Once it closes to range and gets abeam of something then pain will ensue. At range band 2 it’ll be lobbing 10 dice from the turrets and 6 from the broadsides at you. And then dropping mines on your head. Although I kind of feel this design was intentional by the chaps at Spartan. In my mind’s eye the Daedalus would cut an elegant but threatening shape through the sky, weapons batteries loosing as all around it the sky is filled with flak and exploding shells all the while seafaring vessels below slug it out. Which is all very cool.

In reality you wouldn’t want it to be on its own for long because it would get torn to bits but, hell, it’s certainly make for a dramatic game, the elegant curving hull swooping into view amongst a hail of enemy cannon fire before laying waste to all brave enough to steer too close…

That’s when the Epicurus Class Sky Fortress would rock up and things would get really unpleasant. The Epicurus Class Sky Fortress is an absolute monster of a model. Really huge.

In many ways to relates back to my original review of the Covenant starter fleet when I made the comparison between the energy turrets and the Death Star in Star Wars. Well the Epicurus is the Death Star. It’s big, it’s round, and it has a massive gun bolted to it. Although in the Epicurus’ case it isn’t a planet destroying laser but a launch turret that, if you wonder too close will fire 9 drones at you. Which is just fantastic. It also reminds me of the ‘tripods’ from the 1953 film adaptation of The War of the Worlds. So like other elements of the fleet it’s an homage to science fiction of all stripes.

In the game it is an homage to pain. As tough as a battleship and nearly as well armed, it’s quite the adversary. As with the Daedalus, it’s going to be most effective in a broadside actions but it’s Launch Turret means that if anything strays too close it’s going to get taught a harsh and short lesson. Left to drift alone on in a game I’m sure it’ll make good account of itself but put it at the heart of a flying formation and it all gets a bit unpleasant as it also has 6 tiny flyers too. Throw in your 10 freebies and the fact the drones never run out of fuel and actually you’ve got a pretty horrible formation that has range, lots of guns and enough tiny flyers not keep an exclusion zone around your big stuff. To coin a phrase; I love it when a plan comes together.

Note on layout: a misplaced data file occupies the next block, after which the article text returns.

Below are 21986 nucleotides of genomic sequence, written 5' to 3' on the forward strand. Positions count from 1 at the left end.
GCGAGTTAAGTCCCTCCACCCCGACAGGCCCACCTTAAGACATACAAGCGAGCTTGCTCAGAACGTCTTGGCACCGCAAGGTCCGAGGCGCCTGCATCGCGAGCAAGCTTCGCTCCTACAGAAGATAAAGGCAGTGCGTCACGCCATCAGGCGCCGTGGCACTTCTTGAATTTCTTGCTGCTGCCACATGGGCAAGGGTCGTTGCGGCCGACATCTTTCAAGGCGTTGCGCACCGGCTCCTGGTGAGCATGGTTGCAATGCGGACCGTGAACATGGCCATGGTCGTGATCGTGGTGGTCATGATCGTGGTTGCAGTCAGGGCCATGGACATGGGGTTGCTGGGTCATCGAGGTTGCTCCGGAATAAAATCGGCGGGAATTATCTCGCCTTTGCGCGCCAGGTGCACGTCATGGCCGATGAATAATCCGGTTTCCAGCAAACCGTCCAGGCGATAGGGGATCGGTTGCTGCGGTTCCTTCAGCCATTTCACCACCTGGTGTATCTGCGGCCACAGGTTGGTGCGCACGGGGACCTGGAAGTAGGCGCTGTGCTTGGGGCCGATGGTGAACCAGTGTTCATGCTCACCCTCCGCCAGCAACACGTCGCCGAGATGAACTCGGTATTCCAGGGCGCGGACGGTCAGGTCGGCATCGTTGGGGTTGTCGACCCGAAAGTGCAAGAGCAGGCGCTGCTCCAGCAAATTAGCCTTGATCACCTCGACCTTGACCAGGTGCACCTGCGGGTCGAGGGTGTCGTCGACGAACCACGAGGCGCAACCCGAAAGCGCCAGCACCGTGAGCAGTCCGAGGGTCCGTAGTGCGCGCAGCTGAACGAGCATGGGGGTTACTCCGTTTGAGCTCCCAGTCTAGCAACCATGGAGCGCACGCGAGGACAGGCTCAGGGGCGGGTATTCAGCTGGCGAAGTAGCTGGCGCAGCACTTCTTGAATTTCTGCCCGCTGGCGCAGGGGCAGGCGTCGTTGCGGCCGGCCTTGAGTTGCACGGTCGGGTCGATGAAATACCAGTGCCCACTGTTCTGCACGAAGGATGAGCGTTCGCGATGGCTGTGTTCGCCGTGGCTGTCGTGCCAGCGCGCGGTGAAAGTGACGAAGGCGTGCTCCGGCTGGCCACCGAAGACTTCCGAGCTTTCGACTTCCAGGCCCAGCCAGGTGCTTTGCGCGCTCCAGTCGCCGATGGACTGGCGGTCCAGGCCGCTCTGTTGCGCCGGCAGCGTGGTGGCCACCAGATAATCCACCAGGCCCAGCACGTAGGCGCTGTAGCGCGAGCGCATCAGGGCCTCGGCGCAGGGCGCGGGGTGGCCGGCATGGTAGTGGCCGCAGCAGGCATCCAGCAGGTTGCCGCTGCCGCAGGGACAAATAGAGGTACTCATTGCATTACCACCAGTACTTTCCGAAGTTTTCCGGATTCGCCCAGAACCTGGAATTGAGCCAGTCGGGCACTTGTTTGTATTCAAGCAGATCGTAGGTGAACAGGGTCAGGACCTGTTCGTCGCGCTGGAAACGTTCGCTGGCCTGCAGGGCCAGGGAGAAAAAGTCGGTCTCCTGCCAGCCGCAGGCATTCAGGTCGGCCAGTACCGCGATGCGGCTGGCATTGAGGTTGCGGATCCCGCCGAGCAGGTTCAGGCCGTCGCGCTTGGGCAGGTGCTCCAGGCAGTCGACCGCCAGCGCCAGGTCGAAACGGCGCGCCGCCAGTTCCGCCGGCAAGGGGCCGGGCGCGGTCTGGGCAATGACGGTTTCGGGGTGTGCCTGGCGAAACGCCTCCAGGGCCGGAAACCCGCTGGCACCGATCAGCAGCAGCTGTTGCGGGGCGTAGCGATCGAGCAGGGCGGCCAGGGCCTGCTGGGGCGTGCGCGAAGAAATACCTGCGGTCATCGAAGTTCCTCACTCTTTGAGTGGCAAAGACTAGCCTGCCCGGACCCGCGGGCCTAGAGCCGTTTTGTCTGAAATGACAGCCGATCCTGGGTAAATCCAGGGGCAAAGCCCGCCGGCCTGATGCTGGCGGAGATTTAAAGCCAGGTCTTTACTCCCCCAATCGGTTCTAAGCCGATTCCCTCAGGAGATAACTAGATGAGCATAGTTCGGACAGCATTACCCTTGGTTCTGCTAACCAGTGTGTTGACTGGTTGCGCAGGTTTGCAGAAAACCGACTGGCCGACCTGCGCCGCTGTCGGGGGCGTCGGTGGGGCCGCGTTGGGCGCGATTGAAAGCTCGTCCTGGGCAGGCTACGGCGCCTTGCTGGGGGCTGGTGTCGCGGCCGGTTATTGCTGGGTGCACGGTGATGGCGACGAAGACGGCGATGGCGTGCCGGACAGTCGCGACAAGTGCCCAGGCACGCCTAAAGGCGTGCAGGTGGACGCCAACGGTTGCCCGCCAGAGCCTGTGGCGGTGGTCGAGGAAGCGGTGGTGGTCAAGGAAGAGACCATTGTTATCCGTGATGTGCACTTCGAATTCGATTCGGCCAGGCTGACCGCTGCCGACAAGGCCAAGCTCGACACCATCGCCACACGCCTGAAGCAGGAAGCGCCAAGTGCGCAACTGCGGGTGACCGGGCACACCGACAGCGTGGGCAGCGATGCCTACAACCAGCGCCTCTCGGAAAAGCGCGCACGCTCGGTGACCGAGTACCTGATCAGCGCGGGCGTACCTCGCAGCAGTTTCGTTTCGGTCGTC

Once I’ve got these two monsters painted I shall write an additional fluff post to go with the 5th Fleet explaining their background and how they became attached to the Night Watch.

40k Flyer Images Leaked

A naughty person at GW HQ has snapped the pages of an up coming White Dwarf of the new 40k Flyers.

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The Space Marine Stormtalon. Not sure about this one. Seems, for want of a better phrase, messy. Even more front heavy than the Stormraven, if that’s possible.

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The Ork kit is way cool. And you get parts to make 3 different versions. Depending on how it’s built you may e able to magnetise the weapon systems and swap them out.

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Again, Necron kit is pretty cool. Would have liked it a little more in lone with the Battlefleet Gothic Dirge Escort. Also not sure about the pilot. Feels a bit unnecessary and low tech.